Similar to the educated guess questions on Card Sharks, one team is given a question that has a numeric answer. The other team must then predict if the actual answer is higher or lower than the first team's guess. The kids play first for questions worth 10, 20, 30 and 40 points, then the adults play more difficult questions for double points. Highest score wins. If there is a tie, one final question is read, and each team makes a numeric guess, with the closest guess winning.
Cranium Who's Older
Teams take turns being shown a pair of people and/or things and identifying which one is older. Right answers win points, wrong answers forfeit the points the opposing team. The kids play four questions worth 10 points each, then the adults play four questions at double points. Highest score wins. If there is a tie, one final question is played, and the team that buzzes in first gets to answer, with the winner determined by their right or wrong answer.
A variation on Simon, families wear giant cubes around their bodies, colored red, yellow, green, and blue, like the actual game. A sequence appears on screen and families arrange themselves to match the sequence to score a point. Each player's color randomly changes after each score. First to five points wins.
Operation Sam Dunk
Replacing Operation Relay this season, this game involves rolling skee-balls to land in various cavities on Sam's body to score points. In addition, a bell (for Ringing In The Ear) is installed to double the team's total score if hit. (If no one has tried for the bell yet after the first round, Newton will call attention to it.) Each family member gets two rolls in family order. Highest score wins.
A variation on Ratuki, this game involves a relay race to get rid of twenty cards, with values from 1 to 4 on it, and the final 20th card with a value of 5 on it (displayed by different types of pictures). Players can only place a card that's one number higher or lower than the previous card that is placed. Also, the final 5 cannot be placed down before all the other cards are gone. Breaking the rules causes you to freeze for 10 seconds. The first family to place all their cards wins.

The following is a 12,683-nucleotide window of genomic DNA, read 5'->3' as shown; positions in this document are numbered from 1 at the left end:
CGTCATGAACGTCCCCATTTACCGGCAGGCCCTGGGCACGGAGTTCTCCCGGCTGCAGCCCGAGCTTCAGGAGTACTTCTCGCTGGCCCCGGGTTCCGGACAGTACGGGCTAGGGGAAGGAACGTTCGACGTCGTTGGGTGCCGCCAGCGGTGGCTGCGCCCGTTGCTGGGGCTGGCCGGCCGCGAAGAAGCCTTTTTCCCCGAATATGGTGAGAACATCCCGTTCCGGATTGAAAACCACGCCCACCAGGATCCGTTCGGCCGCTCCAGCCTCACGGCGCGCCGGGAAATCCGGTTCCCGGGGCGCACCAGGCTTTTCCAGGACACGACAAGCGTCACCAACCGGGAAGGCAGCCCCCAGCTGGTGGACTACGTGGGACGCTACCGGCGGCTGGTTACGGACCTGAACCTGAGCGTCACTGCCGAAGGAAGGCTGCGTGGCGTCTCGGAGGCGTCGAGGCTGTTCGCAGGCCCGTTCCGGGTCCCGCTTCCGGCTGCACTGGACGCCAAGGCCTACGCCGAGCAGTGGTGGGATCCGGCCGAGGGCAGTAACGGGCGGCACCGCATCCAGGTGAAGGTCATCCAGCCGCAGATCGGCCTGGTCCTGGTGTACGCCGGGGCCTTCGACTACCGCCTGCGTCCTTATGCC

Midway through the season, the rules was adjusted. If the family places the wrong card, their opponents will automatically win the game. In addition, regular 5's have been added to the team's decks. If they place a 5 card, their opponents freeze for 10 seconds. The final 5, however, must still be played last in order to win.
Trouble Pop Quiz
The kids are asked number-based questions, using a larger-than-life Pop-o-Matic to answer. A right answer or a false start from the opponent moves mom or dad forward the number of spaces shown on the die. Landing on an opponent's space sends the opponent back a space. First team to get both parents past the finish line wins.
Kids roll around on a green screen floor, revealing pictures (associated with a category) for the parents to guess in 90 seconds. Up to ten are used per family and a right answer scores ten points. Highest score after the game wins. If there is a tie after the 90 second time limit, the team who correctly solved the words in the fastest time wins.
Mom wears a "stinger" (a black marker) on her back to spell out words for other family members. The moms are not allowed to talk, or else the word is disqualified. They are, however, sometimes encouraged to make "buzzing" noises like a bee. If a family can't guess the word after the third letter, host Newton gives a clue to the word. Each right answer is worth 100 points, and each family has 90 seconds to guess as many words as possible. Highest score wins. Ties are broken by who took the least time to score their words.